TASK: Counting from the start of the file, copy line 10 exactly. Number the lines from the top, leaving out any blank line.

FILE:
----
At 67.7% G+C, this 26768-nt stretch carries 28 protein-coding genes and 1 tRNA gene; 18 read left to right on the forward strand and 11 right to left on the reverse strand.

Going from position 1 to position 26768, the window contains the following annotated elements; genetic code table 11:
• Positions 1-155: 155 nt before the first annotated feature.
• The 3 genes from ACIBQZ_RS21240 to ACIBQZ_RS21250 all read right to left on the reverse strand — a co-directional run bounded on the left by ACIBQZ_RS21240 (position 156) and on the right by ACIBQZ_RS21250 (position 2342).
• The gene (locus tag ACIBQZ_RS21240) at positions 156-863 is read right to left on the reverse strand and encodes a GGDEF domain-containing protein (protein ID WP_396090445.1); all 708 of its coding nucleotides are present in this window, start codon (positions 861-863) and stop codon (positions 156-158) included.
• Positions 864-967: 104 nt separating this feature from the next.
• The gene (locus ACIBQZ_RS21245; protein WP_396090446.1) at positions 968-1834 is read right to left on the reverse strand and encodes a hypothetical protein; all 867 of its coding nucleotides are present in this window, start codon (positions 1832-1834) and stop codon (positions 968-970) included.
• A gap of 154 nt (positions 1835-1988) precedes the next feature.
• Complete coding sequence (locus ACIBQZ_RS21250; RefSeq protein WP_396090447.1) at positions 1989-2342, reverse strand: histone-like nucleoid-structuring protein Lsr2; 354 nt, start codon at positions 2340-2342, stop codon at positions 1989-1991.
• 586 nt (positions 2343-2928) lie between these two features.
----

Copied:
• 586 nt (positions 2343-2928) lie between these two features.